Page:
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There are spheres that concern families and individuals and that, beyond the economic dimensions, involve the personal perception and transversal aspects such as social cohesion and the well-being of the population. The indicators shown in this section allow to describe them. The Istat's magnifying glass on the socio-economic situation highlights data showing, at a regional and European level, a strong association with the territory, the family structure, the education level and the participation in the Labour market.
In 2018, the mean monthly consumption expenditure for households residing in Italy was 2,571 euros. Even though it was growing for the fifth consecutive year, it remained below the level of 2011 (2,640 euros). Households spent, on average, 462 euros per month on food and non-alcoholic beverages (18% out of total consumption expenditure). Instead, expenditure on non-food was 2,110 euros per month (82% of the total). The most significant share was on housing, water, electricity, gas and other fuels, minor and major maintenance and repair.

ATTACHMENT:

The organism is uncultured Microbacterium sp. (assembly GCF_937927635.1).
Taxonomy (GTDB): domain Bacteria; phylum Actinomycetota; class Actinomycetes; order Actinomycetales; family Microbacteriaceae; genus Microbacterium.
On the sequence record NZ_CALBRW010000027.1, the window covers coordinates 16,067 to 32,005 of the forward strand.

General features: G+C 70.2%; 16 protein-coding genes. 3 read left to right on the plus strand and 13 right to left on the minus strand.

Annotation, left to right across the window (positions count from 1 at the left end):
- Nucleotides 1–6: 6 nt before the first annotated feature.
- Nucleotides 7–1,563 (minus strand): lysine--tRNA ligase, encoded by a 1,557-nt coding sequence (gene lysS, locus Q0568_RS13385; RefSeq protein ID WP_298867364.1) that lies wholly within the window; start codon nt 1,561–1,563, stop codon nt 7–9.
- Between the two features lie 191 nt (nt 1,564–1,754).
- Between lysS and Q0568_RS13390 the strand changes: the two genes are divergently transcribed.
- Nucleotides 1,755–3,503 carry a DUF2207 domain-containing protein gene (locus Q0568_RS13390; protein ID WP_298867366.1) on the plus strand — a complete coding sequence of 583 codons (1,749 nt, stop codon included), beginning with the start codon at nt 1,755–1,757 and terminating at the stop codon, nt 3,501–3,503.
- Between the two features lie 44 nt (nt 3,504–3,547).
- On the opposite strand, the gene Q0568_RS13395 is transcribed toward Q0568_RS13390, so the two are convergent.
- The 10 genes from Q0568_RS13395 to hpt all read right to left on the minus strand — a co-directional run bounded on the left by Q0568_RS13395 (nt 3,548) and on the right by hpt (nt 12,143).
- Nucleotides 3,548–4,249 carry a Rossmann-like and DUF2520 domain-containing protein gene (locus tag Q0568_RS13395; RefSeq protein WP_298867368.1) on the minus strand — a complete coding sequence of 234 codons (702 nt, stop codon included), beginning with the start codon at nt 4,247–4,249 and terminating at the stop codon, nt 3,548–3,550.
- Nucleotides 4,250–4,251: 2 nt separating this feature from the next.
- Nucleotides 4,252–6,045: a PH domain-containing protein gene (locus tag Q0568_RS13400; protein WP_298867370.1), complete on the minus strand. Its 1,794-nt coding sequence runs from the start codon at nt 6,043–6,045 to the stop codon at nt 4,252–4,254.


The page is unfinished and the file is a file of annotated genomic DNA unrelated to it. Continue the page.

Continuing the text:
In 2018 absolute poverty concerned 7.0% of resident households (over one million 821 thousand households) and 8.4% of resident persons (over 5 million people). It was more frequent among large households (it concerns 8.9% of households with four components and 19.6% of those with 5 and more). The incidence increased, compared to 2017, among single-parent households (from 9.1% to 11.0%). About 725 thousand households with children were in absolute poverty, and they represent 11.3% of the total households with children. Non national citizens in absolute poverty were over one million and 500 thousand with an incidence of 30.3% (among national citizens, 6.4% were in absolute poverty). The situation was particularly critical for households in absolute poverty living in rented houses (they were almost 850 thousand and they represented 46.6% of all the households living in absolute poverty). In 2018 households in relative poverty were just over 3 million (11.8%), formed by 9 million people (15.0% of the total resident population).